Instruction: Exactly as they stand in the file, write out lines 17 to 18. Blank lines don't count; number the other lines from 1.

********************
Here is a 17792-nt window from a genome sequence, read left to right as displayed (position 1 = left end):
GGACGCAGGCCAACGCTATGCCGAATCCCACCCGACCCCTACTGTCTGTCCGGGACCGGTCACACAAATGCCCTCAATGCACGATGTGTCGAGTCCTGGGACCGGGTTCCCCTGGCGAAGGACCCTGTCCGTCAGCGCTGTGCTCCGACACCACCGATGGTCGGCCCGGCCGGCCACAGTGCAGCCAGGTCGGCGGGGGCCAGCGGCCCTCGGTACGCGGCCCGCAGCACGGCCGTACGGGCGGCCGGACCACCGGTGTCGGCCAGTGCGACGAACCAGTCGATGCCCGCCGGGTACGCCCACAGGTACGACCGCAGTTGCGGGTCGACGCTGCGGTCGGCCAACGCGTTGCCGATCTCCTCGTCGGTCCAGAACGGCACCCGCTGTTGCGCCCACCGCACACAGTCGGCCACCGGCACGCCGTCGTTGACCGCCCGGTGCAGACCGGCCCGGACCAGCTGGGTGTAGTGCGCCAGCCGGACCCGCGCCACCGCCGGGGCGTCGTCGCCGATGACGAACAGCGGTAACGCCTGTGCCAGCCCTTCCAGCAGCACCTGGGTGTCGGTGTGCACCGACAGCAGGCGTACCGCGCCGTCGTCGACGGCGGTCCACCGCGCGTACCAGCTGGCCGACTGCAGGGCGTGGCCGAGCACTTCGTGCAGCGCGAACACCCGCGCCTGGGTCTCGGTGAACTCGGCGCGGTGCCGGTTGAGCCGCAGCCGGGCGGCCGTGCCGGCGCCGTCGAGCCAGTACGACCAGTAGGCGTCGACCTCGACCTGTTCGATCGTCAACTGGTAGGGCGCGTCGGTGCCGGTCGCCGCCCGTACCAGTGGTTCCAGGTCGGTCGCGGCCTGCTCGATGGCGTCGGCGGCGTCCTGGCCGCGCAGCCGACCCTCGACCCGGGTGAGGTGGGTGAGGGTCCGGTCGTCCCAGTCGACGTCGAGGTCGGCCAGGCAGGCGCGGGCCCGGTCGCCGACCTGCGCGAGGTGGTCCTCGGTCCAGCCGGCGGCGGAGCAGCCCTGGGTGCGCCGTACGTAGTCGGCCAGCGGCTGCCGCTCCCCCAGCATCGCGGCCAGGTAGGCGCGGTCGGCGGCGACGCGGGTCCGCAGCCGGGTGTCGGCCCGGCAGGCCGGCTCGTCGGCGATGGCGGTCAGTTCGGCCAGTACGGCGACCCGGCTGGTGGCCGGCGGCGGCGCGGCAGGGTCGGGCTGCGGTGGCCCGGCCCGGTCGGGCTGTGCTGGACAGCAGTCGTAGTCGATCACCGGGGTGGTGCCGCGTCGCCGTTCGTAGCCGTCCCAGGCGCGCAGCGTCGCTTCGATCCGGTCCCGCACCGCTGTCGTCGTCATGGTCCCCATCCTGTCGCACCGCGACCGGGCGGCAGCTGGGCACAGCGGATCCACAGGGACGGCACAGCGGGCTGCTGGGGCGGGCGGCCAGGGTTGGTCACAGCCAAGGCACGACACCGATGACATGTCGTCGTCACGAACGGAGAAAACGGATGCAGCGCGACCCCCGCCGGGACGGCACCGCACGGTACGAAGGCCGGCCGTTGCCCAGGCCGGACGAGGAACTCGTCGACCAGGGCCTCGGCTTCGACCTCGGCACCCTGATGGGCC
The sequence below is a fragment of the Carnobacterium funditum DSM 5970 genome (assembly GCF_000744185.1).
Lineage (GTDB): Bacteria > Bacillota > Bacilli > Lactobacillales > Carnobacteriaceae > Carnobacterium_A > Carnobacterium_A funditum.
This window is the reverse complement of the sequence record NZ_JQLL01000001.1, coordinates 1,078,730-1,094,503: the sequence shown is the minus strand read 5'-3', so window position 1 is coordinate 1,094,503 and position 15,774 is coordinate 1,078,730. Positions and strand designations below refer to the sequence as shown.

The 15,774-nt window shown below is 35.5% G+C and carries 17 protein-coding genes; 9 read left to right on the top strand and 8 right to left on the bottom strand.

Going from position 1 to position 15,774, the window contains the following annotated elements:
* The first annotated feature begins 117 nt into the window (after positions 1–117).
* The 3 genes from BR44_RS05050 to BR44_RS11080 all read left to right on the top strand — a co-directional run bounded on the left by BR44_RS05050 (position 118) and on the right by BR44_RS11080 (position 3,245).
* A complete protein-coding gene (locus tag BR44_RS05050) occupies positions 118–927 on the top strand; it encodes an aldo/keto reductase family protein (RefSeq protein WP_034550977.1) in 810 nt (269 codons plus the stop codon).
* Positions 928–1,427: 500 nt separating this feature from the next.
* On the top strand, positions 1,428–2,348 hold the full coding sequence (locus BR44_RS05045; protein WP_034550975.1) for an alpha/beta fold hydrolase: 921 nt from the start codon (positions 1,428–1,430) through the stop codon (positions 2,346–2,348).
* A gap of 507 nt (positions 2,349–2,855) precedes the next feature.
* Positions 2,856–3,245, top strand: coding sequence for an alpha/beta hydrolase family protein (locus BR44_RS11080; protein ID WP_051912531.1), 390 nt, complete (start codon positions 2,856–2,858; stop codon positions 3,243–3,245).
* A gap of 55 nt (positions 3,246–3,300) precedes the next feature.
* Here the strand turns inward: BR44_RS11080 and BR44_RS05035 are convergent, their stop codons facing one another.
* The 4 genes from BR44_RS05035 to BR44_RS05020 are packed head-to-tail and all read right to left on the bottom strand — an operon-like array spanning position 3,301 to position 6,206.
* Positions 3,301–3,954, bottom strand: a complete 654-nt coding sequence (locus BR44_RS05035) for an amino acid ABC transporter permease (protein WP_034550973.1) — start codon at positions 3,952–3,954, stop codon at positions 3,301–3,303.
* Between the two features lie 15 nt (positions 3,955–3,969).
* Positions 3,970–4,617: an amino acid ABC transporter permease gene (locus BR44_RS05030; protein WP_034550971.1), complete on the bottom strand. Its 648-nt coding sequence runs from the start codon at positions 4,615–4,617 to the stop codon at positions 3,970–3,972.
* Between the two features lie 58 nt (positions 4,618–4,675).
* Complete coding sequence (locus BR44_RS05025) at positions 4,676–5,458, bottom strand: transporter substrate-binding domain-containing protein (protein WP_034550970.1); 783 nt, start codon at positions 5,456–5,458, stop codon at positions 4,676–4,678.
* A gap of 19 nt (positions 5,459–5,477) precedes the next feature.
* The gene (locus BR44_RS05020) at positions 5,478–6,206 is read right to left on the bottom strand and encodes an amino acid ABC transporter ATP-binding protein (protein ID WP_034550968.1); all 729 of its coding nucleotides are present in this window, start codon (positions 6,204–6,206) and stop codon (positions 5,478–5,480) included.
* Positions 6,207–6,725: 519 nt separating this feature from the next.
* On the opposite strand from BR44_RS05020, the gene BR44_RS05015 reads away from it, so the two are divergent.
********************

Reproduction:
* The 4 genes from BR44_RS05035 to BR44_RS05020 are packed head-to-tail and all read right to left on the bottom strand — an operon-like array spanning position 3,301 to position 6,206.
* Positions 3,301–3,954, bottom strand: a complete 654-nt coding sequence (locus BR44_RS05035) for an amino acid ABC transporter permease (protein WP_034550973.1) — start codon at positions 3,952–3,954, stop codon at positions 3,301–3,303.